The 9/11 attacks were a textbook example of the warfare state in operation. As with Pearl Harbor six decades earlier, the U.S. government’s arrogant interventions around the world had made such an attack a virtual inevitability. (For every jihadi who joins the fight against the U.S. because “they hate our freedom,” a hundred join because “they hate our bombs.”) And of course the primary victims of the blowback from such interventions are the innocent victims of terrorist reprisals. (9/11 was relatively unusual in that the state establishment got hit as well; yet even so, the political class as a whole clearly benefited on balance through its expanded powers.)
Even leaving aside both moral considerations and the risk of blowback, the U.S. government’s interventions all around the world are bloody expensive; if you saw such costs itemised in a monthly bill, you’d quickly cancel the premium service and stick with the basic. If taxpayers had a choice about whether to fund military interventions, with the decision to go to war impacting the pocketbooks of the decisionmakers, those interventions wouldn’t happen – and so blowback like 9/11 would be prevented as well. And when the state responds to such attacks with a vaguely related war in Iraq, one that lasts far longer than the taxpayers’ enthusiasm for it, that too is made possible by effective lack of exit (as is its avoidance of mass customer defections in the wake of the phantom-WMD scandal).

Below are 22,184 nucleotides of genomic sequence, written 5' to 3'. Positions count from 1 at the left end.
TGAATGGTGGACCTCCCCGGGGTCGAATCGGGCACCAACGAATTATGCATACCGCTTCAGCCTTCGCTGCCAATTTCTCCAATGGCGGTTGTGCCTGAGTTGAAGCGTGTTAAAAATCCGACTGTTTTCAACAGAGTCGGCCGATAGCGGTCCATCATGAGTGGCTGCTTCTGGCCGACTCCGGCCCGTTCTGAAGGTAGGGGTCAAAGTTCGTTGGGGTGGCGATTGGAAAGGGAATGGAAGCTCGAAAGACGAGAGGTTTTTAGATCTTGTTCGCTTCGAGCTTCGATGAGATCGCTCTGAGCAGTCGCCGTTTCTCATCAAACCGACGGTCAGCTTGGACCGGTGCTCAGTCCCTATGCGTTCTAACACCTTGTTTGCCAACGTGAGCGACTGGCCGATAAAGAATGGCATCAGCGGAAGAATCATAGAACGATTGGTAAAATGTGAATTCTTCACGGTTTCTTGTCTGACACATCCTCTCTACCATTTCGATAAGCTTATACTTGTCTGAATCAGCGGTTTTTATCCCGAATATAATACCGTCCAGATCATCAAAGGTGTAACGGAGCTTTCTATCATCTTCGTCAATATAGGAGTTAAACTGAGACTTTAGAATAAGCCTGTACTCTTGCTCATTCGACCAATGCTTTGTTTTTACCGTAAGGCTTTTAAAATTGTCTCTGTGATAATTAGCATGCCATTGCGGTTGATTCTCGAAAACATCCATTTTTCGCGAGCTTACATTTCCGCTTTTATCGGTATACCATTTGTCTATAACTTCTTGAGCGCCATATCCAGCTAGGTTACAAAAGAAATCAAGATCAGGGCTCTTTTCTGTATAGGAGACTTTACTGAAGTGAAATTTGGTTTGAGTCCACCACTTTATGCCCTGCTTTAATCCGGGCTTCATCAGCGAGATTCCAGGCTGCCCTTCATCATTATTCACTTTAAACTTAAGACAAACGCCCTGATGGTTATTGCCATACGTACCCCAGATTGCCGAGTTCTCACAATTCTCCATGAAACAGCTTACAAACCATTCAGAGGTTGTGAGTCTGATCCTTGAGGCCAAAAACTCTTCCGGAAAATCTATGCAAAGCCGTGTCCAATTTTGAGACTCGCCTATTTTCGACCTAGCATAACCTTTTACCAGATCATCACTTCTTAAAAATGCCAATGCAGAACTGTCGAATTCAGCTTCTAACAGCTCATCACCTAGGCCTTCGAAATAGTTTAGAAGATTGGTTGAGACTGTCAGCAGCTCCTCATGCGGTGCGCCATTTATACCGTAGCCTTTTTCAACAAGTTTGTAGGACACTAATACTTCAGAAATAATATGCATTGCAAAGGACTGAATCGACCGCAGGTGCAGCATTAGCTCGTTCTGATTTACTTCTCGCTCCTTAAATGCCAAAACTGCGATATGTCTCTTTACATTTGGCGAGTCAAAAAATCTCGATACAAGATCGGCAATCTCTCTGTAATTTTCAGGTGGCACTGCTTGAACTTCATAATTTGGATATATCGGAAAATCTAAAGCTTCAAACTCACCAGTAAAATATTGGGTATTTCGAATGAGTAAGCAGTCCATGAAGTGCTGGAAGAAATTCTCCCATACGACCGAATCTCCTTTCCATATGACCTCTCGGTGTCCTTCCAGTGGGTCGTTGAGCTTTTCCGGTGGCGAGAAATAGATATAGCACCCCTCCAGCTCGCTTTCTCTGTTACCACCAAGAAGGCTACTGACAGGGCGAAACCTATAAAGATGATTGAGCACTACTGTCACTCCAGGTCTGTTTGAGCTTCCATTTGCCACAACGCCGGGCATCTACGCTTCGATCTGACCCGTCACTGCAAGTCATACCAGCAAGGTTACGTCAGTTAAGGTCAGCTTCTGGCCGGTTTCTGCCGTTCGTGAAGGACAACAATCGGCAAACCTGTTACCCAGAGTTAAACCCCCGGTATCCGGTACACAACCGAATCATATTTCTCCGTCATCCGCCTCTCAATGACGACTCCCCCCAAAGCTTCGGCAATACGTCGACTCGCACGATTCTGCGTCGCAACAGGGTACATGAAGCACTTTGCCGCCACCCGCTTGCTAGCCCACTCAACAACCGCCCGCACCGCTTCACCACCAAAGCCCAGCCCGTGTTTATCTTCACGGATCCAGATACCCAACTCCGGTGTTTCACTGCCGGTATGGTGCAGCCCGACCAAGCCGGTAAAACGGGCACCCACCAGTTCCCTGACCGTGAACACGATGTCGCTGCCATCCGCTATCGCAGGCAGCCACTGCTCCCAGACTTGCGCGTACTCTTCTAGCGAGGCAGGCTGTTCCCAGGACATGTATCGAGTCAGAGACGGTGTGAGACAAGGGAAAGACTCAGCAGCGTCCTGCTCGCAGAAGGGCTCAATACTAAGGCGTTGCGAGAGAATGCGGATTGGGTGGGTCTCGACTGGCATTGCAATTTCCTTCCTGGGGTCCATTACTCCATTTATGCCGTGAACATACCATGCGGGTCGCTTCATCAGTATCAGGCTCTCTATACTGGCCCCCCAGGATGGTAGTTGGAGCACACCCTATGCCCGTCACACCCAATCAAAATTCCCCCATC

As for the Iraqi civil war that the U.S. invasion sparked off, we can thank the institution of the state for that one too, since the chief factor that drives such conflict is the expectation that there will arise, or will continue to be, a state apparatus, and the corresponding fear that someone else’s gang will end up in charge of it.
Getting better candidates into power instead of worse ones isn’t completely hopeless as a strategy for furthering peace; but it’s a band-aid at best. It’s a bit like kicking out James II and putting in William of Orange – it focuses on changing the personnel when what really needs changing is the system.
As long as our political institutions have a captive customer base and can acquire resources and labour by compulsion, they will be able to socialise the costs of going to war while reaping the benefits; and so long as this is so, the choice to engage in violence will be less costly to them than it would be to an honest enterprise – and when the state’s costs of violence are lowered, the state will sooner or later buy more violence, be its president an Obama or a McCain.
This entry was posted on Thursday, September 11th, 2008